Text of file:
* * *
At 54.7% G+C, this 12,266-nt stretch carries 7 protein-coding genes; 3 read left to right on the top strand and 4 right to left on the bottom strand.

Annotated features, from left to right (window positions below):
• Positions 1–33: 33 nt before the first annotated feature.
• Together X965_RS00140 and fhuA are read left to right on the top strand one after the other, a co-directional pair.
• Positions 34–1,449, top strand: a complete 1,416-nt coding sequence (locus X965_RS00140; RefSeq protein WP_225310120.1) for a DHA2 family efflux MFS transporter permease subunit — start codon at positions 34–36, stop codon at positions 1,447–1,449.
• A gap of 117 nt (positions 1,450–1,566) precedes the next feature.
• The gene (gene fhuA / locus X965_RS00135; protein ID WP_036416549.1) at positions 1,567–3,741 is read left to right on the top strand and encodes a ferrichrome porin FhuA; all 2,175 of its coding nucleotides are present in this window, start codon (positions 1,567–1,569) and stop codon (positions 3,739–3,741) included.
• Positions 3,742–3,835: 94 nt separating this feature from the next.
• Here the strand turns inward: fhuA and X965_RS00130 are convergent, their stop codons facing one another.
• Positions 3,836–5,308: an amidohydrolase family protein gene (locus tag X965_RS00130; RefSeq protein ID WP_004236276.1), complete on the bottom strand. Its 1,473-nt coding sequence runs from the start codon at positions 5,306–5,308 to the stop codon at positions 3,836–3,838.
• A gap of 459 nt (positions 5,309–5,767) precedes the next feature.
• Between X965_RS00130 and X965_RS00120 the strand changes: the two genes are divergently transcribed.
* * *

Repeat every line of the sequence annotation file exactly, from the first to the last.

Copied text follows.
At 54.7% G+C, this 12,266-nt stretch carries 7 protein-coding genes; 3 read left to right on the top strand and 4 right to left on the bottom strand.

Annotated features, from left to right (window positions below):
• Positions 1–33: 33 nt before the first annotated feature.
• Together X965_RS00140 and fhuA are read left to right on the top strand one after the other, a co-directional pair.
• Positions 34–1,449, top strand: a complete 1,416-nt coding sequence (locus X965_RS00140; RefSeq protein WP_225310120.1) for a DHA2 family efflux MFS transporter permease subunit — start codon at positions 34–36, stop codon at positions 1,447–1,449.
• A gap of 117 nt (positions 1,450–1,566) precedes the next feature.
• The gene (gene fhuA / locus X965_RS00135; protein ID WP_036416549.1) at positions 1,567–3,741 is read left to right on the top strand and encodes a ferrichrome porin FhuA; all 2,175 of its coding nucleotides are present in this window, start codon (positions 1,567–1,569) and stop codon (positions 3,739–3,741) included.
• Positions 3,742–3,835: 94 nt separating this feature from the next.
• Here the strand turns inward: fhuA and X965_RS00130 are convergent, their stop codons facing one another.
• Positions 3,836–5,308: an amidohydrolase family protein gene (locus tag X965_RS00130; RefSeq protein ID WP_004236276.1), complete on the bottom strand. Its 1,473-nt coding sequence runs from the start codon at positions 5,306–5,308 to the stop codon at positions 3,836–3,838.
• A gap of 459 nt (positions 5,309–5,767) precedes the next feature.
• Between X965_RS00130 and X965_RS00120 the strand changes: the two genes are divergently transcribed.